• by Anonymous Coward on Sunday April 20, 2014 @11:17PM (#46802845)

    You have no idea what you're talking about. We're dealing with a medical device in this situation, not some open source piece of software that jerks off Linux penguins. You cannot simply release specifications for a medical device and think that because you made them free and said you're not liable that you won't get pounded into the ground by a lawyer who is much, much smarter than you. Grow up and face the real world some time.

  • by laird (2705) <lairdp.gmail@com> on Sunday April 20, 2014 @11:23PM (#46802873) Journal

    "steal the IP that others spent time and money designing, testing and getting approved"

    The designs of the 3D printed prosthetics are substantially different from modern commercial prosthetics, because the manufacturing process is utterly different. And mechanical prosthetics have been around for a very, very long time. So there's no "stealing of IP". Really, do some research before accusing people of theft.

    "people actually ignorant enough to believe that a part is going to magically design itself in a 3D printer"

    So far what's happening is that people with design skills and a 3D printer are making designs to help themselves or others in their area. Then they share the results with people who can then adapt and print the files. So what's "magically" happening is that people are sharing their work freely, to everyone's benefit. Because they need the problem solved so they solved it, but they don't want to be in the prosthetics business so they gave the design away.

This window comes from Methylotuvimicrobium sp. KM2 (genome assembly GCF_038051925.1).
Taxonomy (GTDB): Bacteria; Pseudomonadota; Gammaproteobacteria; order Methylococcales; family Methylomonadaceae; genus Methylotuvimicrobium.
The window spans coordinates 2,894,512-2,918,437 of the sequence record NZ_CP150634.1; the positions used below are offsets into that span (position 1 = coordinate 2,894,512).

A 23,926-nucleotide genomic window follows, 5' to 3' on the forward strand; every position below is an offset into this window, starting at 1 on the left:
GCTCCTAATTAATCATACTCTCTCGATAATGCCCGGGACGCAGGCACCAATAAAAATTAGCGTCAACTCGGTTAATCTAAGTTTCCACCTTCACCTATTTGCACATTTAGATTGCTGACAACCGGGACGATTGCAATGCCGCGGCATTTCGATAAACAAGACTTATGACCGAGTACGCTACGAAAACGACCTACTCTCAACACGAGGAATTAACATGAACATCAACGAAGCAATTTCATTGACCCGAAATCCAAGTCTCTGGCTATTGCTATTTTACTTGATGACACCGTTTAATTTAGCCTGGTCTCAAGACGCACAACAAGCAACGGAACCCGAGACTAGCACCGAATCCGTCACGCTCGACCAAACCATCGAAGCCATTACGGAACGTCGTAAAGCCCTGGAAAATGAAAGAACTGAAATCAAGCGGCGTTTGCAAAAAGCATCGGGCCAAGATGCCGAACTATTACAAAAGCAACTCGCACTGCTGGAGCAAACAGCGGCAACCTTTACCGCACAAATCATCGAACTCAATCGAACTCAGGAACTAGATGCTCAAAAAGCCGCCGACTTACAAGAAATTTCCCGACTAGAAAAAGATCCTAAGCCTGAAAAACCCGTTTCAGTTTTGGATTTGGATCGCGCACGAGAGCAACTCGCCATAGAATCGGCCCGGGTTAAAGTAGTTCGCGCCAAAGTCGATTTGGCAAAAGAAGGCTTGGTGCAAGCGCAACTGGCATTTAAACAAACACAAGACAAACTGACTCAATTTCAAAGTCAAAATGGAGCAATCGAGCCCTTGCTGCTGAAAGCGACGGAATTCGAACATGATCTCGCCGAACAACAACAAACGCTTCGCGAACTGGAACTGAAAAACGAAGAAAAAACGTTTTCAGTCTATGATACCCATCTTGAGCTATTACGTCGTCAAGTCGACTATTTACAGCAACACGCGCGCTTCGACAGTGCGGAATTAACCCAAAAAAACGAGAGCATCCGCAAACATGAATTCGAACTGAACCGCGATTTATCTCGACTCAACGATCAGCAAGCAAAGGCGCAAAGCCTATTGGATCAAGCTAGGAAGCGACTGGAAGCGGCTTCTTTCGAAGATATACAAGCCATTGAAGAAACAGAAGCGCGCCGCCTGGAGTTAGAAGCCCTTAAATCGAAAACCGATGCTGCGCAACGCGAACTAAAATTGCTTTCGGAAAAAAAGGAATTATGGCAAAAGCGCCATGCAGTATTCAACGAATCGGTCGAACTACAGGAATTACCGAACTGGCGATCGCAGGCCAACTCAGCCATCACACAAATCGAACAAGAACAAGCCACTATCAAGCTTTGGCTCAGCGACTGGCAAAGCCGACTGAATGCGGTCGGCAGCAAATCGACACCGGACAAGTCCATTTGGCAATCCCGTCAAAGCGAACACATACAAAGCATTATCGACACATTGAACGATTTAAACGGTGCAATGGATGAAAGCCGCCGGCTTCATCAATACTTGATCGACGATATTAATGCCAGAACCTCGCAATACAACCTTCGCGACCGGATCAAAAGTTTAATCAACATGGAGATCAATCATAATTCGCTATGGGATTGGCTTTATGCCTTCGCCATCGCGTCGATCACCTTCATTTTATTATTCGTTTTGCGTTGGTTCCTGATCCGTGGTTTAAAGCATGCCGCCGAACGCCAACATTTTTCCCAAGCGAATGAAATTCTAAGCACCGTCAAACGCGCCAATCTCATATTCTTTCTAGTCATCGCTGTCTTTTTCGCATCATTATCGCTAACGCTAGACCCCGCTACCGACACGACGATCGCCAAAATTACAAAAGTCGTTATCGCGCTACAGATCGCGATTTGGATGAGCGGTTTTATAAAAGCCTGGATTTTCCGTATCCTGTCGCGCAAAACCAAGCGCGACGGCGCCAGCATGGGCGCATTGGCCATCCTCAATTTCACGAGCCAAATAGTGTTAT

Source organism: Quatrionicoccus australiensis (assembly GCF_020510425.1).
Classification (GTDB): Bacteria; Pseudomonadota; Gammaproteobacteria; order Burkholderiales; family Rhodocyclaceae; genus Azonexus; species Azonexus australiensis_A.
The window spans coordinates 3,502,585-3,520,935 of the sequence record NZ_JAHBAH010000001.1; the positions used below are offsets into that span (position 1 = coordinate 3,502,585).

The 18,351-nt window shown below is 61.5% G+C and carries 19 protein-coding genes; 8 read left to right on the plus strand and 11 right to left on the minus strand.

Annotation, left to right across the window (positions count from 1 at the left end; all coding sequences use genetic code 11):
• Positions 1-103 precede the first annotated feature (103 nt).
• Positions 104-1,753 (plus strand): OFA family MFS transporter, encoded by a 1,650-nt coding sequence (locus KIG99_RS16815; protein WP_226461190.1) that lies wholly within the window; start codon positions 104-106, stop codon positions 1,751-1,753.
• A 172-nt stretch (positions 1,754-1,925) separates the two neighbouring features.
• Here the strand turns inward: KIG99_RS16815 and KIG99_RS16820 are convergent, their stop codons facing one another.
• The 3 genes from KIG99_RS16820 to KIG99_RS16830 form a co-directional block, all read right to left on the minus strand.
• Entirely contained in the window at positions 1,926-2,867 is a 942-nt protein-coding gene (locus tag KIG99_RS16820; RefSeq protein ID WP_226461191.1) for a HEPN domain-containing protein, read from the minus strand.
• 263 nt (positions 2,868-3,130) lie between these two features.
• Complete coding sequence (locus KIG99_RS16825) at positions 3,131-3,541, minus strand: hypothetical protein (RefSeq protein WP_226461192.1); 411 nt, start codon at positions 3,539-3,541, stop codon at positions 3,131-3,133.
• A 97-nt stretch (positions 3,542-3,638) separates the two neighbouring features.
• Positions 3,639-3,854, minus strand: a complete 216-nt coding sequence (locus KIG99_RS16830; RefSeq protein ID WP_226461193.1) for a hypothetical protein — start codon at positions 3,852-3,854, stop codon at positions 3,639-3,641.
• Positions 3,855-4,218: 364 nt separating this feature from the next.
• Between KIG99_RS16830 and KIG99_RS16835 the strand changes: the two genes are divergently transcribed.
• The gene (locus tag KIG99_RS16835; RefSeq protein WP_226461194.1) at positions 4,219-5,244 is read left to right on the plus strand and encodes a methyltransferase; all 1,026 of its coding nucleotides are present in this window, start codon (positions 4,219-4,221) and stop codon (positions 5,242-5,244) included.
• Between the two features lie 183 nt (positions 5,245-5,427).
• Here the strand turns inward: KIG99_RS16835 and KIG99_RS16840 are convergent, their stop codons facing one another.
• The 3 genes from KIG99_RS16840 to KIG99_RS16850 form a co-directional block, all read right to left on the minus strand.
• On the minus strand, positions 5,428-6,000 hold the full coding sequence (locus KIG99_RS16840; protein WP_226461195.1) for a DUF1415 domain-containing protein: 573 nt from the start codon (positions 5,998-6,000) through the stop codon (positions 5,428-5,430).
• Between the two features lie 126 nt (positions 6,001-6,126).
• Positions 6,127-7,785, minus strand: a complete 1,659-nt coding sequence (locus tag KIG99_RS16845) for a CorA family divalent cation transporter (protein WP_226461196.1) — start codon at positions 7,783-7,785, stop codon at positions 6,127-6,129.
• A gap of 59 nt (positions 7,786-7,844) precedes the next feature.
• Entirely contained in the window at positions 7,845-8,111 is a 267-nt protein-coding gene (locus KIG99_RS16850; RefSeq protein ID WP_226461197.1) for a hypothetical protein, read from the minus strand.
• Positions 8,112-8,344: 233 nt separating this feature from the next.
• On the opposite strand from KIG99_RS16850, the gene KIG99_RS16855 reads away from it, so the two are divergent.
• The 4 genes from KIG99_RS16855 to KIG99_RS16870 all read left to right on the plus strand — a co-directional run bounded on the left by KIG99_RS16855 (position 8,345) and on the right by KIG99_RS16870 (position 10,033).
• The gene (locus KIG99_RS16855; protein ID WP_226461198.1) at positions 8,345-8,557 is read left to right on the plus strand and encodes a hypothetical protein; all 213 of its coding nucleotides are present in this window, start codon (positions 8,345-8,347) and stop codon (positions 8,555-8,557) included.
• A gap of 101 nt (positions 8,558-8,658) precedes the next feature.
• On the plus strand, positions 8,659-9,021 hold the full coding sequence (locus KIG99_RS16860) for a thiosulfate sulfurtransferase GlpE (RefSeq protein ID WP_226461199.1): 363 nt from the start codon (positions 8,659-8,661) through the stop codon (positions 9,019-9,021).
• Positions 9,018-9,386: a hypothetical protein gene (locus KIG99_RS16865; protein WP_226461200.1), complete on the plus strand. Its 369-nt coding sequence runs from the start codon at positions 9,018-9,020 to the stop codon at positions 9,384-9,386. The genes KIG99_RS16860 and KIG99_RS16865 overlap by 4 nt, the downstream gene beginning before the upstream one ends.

You know, like Free Open Source Software. Which has worked out pretty well so far.

  • by oic0 (1864384) on Sunday April 20, 2014 @11:45PM (#46802955)
    $90? lol. That IS what your insurance company pays them. A person paying cash however pays 200-300 at the door and is billed for the rest. Usually another 200-300. Last time I visited the doctor without insurance it cost me $500. Most people would only need major medical if doctors weren't a bunch of greedy pricks who charge insurance companies a fair rate and rape anyone who tries to pay in cash. If a doctor were on fire I would ask for his wallet before pissing on him.
  • by Anonymous Coward on Monday April 21, 2014 @01:40AM (#46803283)

    Well it's not that simple and as an addict I know this very well and you obviously have no clue how hardcore withdrawals fucks with your mind. You'll do just about anything once they peak and you start feeling like the word is collapsing in on you followed by extreme mood swings, amplified senses, shitting yourself to death, extreme paranoia, body tremors, cold sweats, extreme nausea, depression, high blood pressure, erratic pulse, distorted time where minuets feel like hours, and that's just to name a few.

    The shock from withdrawals from harsher narcotics can kill you and like it or not junkies need help at that point. Luckily for me there is a methadone clinic 1.5 hours away 3 "some people there drive 4 hours one way" hour round trip every day for a long time but now it's once a month. It's the only thing that has let me live a somewhat normal life.

    For junkies very few options exist and if you don't believe me go out and buy a few Fentanyl patches and some Heroin and bang that shit for a few months then try stopping.

Whoever dies with the most toys wins.